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If I can do a full volume mash with biab, there is no sparge step .. just the bag drain. I drain into my old 5G kettle that I got way back in a starter kit as a Xmas gift from the kids. The yield - as you say is about a quart. Let me restate that .. when the bag first comes out, it hangs over the main kettle .. as much as a half gallon my be released. When that is just a trickle, it goes over the small kettle, with a weight on top and I get maybe another quart. The grain at that point is pretty dry. My calc for grain absorption is .05

If my grain bill is over 12 pounds for a 5G batch, I will put a gallon of water in the small kettle and dunk sparge .. bag goes in water, I stir, bag comes up, drains, colander slips under bag and it drains with weight on top. I do not find a huge difference in wort gravity from main kettle to small kettle catching last drainings .. maybe 2 or 3 points
 

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Steeping grains are typically steeped in a coarse muslin bag, perhaps squeezing that type of bag passes more particulate.

A proper BIAB bag is preferably polyester voile and is a very fine weave.

I prefer just to let the bag hang over the kettle and drain with gravity, after 30 minutes there is very little left to squeeze.

I feel most of the prolific squeezers are really just impatient, and there really just getting there wort a little sooner than gravity would effortlessly provide given a little time.

If you squeeze the bag a couple minutes after removing from the kettle you get the feeling that your recovering a huge amount of wort, and the squeezing seems so productive satisfying.

But if you let the bag hang and drain for 30 minutes, there's not much left at all to squeeze out. Jme
 

Oginme

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Steeping grains are typically steeped in a coarse muslin bag, perhaps squeezing that type of bag passes more particulate.

A proper BIAB bag is preferably polyester voile and is a very fine weave.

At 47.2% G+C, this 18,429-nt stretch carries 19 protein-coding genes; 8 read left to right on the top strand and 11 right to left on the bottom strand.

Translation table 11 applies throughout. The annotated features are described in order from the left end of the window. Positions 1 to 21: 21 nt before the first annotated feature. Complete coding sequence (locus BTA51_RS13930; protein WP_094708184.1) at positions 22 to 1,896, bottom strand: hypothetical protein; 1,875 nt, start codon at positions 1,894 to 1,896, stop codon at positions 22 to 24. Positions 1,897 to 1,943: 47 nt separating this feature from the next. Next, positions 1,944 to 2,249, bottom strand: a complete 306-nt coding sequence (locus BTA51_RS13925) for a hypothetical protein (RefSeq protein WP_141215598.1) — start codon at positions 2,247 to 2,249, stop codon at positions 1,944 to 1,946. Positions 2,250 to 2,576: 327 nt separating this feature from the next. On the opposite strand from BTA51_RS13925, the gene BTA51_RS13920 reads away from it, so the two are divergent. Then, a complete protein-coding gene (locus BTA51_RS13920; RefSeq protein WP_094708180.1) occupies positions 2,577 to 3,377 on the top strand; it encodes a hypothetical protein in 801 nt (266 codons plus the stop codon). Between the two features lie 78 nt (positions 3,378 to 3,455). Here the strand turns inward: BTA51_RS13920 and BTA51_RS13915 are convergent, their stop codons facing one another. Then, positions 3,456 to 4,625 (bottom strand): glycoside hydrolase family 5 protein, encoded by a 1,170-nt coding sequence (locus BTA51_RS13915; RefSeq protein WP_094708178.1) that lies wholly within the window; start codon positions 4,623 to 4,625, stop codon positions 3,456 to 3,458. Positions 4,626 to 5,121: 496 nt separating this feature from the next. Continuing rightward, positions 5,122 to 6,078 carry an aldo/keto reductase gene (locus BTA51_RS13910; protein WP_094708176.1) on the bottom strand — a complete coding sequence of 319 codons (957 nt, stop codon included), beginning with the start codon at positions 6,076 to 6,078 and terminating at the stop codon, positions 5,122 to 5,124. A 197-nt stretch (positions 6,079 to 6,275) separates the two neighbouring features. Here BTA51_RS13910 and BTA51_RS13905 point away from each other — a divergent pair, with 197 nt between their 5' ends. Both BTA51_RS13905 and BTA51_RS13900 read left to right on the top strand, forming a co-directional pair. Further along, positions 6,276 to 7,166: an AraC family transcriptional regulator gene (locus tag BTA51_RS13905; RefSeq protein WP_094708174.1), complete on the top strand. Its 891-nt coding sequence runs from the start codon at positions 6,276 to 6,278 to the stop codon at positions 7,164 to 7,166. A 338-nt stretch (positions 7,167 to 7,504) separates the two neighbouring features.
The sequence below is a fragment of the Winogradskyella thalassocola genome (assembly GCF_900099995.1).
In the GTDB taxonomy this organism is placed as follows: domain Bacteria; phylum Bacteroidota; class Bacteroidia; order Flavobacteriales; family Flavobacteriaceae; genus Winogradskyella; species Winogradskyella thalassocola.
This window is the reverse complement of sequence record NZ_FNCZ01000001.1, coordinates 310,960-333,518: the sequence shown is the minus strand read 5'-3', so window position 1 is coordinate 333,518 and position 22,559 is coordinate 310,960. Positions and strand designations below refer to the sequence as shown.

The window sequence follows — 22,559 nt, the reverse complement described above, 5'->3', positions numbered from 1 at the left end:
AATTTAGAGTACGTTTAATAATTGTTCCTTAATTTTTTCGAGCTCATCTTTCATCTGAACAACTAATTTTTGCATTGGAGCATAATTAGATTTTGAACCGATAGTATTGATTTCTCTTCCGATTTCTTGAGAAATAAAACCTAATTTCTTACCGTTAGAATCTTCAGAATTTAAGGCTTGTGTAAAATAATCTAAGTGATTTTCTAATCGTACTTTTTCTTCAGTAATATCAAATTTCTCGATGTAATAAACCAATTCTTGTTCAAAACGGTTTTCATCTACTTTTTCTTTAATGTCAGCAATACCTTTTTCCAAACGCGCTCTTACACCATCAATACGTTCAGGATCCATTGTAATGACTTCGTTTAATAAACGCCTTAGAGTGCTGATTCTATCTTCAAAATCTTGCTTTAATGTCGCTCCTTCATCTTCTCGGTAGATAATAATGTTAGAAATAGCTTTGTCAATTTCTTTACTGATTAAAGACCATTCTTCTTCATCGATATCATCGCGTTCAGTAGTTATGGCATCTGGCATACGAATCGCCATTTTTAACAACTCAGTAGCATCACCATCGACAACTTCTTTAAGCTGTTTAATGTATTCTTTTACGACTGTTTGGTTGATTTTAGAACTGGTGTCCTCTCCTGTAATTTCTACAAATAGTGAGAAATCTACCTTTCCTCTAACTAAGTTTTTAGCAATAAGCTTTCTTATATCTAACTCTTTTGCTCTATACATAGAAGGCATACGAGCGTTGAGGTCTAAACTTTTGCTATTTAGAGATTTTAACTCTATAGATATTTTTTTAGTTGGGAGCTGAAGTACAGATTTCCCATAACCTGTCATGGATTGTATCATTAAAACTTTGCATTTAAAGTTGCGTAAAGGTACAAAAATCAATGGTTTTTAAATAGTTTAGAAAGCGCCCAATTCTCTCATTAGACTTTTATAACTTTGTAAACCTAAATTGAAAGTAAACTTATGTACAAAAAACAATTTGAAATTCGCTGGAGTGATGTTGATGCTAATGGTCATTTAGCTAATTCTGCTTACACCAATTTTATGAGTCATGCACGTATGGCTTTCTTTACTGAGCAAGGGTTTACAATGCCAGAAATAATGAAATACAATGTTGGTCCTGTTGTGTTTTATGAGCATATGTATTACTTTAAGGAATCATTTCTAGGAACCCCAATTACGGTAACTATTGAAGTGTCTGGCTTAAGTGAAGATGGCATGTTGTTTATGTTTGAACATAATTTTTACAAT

I prefer just to let the bag hang over the kettle and drain with gravity, after 30 minutes there is very little left to squeeze.

I feel most of the prolific squeezers are really just impatient, and there really just getting there wort a little sooner than gravity would effortlessly provide given a little time.

If you squeeze the bag a couple minutes after removing from the kettle you get the feeling that your recovering a huge amount of wort, oh the squeezing seems so productive.

But if you let the bag hang and drain for 30 minutes, not much left at all to squeeze out. Jme
For the most part, this is correct. With the grain bag in a colander, I can squeeze out just a little bit more than I could waiting the 30 to 40 minutes to drip. For me, it takes about 2 to 3 minutes of squeezing after removing the bag with a flat lid that fits inside the colander and the results are very repeatable in terms of water retention in the grains.

During that time, I have a sample of my wort cooling to get a gravity reading (I do full volume BIAB) and the kettle is heating towards boil, so there is really not much time lost.

In the end, it doesn't make too much of a difference hanging vs squeezing and it is more a matter of time and consistent process.
 
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dendron8

dendron8

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Steeping grains are typically steeped in a coarse muslin bag, perhaps squeezing that type of bag passes more particulate.

A proper BIAB bag is preferably polyester voile and is a very fine weave.

I prefer just to let the bag hang over the kettle and drain with gravity, after 30 minutes there is very little left to squeeze.

I feel most of the prolific squeezers are really just impatient, and there really just getting there wort a little sooner than gravity would effortlessly provide given a little time.

If you squeeze the bag a couple minutes after removing from the kettle you get the feeling that your recovering a huge amount of wort, oh the squeezing seems so productive.

But if you let the bag hang and drain for 30 minutes, not much left at all to squeeze out. Jme
I am currently awaiting the delivery of my wilserbrewer "proper" biab bag :)
 

wilserbrewer